Church Street
Haworth
Keighley
West Yorkshire
BD22 8DR
Victorian
Our Bronte Tour Begins In Haworth
The Keighley and Worth Valley Railway (heritage railway).
Other
BRONTE SCHOOL HOUSE

What used to be Cowan Bridge School for clergymen’s daughters, attended by the Bronte sisters, is now a row of cottages, one of which has been restored and is available as a holiday let. The school appears to have been a horrendously cruel and unhealthy place - the two older sisters, Maria and Elizabeth, died aged 10 and 11 in 1825 having allegedly contracted tuberculosis there. Charlotte drew on her experiences at Cowan Bridge to create Lowood School in Jane Eyre. There is a plaque marking the association on the gable end of the building, by the side of the A65.

Bronte Cottages
Cowan Bridge
Lancashire
LA6 2HS
Georgian
Our Bronte Tour Begins In Haworth
Yorkshire Dales, Kirkby Lonsdale
Private - not open to the public
BUNHILL FIELDS Burial Ground

Bunhill Fields is a former burial ground established in the 17th century (though with a longer history than that) and the last resting place for an estimated 123,000 bodies. It is particularly known for its nonconformist connections. Among those commemorated here are William Blake, Daniel Defoe, John Bunyan and Susannah Wesley (John Wesley's mum). The burial area is fenced in, and crowded; there is an open area, primarily used by office workers at lunch times.

38 City Road
London
EC1Y 2BG
Georgian
The bodies at Bunhill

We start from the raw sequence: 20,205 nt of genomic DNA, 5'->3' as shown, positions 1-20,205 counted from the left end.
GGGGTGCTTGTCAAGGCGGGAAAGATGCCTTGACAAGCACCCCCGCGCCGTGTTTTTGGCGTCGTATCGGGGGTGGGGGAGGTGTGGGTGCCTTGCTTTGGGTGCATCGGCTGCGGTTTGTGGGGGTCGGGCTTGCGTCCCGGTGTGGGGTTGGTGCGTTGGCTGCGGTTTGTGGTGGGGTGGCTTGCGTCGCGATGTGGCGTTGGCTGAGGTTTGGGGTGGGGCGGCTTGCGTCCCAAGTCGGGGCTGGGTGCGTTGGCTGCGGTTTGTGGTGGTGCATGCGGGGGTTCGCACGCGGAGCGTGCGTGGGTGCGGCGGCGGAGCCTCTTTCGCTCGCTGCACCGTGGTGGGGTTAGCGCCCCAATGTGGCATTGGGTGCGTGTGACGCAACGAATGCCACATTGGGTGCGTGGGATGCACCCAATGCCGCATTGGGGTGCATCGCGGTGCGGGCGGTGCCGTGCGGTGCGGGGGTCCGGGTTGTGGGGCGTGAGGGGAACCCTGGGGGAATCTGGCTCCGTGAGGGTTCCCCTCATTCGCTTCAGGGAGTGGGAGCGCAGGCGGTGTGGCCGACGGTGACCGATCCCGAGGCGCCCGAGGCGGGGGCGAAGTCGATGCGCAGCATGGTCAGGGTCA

City of London website page
John Wesley's House and Museum, Quaker Gardens
Local Authority
COLERIDGE COTTAGE

This 17th century cottage (originally two) was rented by the romantic poet Samuel Taylor Coleridge (1772-1834) for about 3 years between 1797 and 1799. He was visited here by his friend, William Wordsworth, and it was here that he wrote 'The Rime of the Ancient Mariner', the interrupted/unfinished 'Kubla Khan' and other works. The National Trust has done a very good job presenting the cottage as the Coleridge family might have known it - and there's a cute garden.

35 Lime Street
Nether Stowey
Nr Bridgwater
Somerset
TA5 1NQ
Georgian
National Trust
CS LEWIS Nature Reserve

Small community nature reserve, formed from part of the garden once owned by author and academic Clive Staples Lewis (1898-1963). It is said the woods and pond helped inspire his books that featured the imaginary land of Narnia. The nature reserve is adjacent to Lewis' home for more than 30 years, The Kilns.

5 Lewis Close
Risinghurst
Oxford
Oxfordshire
OX3 8JD
The Kilns
Other
Dr JOHNSON’S HOUSE

"When a man is tired of London, he is tired of life." Dr Samuel Johnson, writer and wit, is one of the most quoted Englishmen of all time and lived at this house between 1748 and 1759 whilst compiling his famous "Dictionary of the English Language" in the garret. The house was built at the end of the 17th century and is one of 17 different places Johnson lived in in London. After he left, it was used as a hotel, print shop and warehouse. It now contains exhibitions about Johnson's life and works and many original items relating to the man. All five levels are open to the public. A statue of his cat, Hodge, is at the other end of the square and one of his favourite inns, Ye Olde Cheshire Cheese is round the corner on Fleet Street.

17 Gough Square
London
EC4A 3DE
Georgian
Dr Johnson's House website
Just off Fleet Street, not far from the Inns of Court
Private - open to the public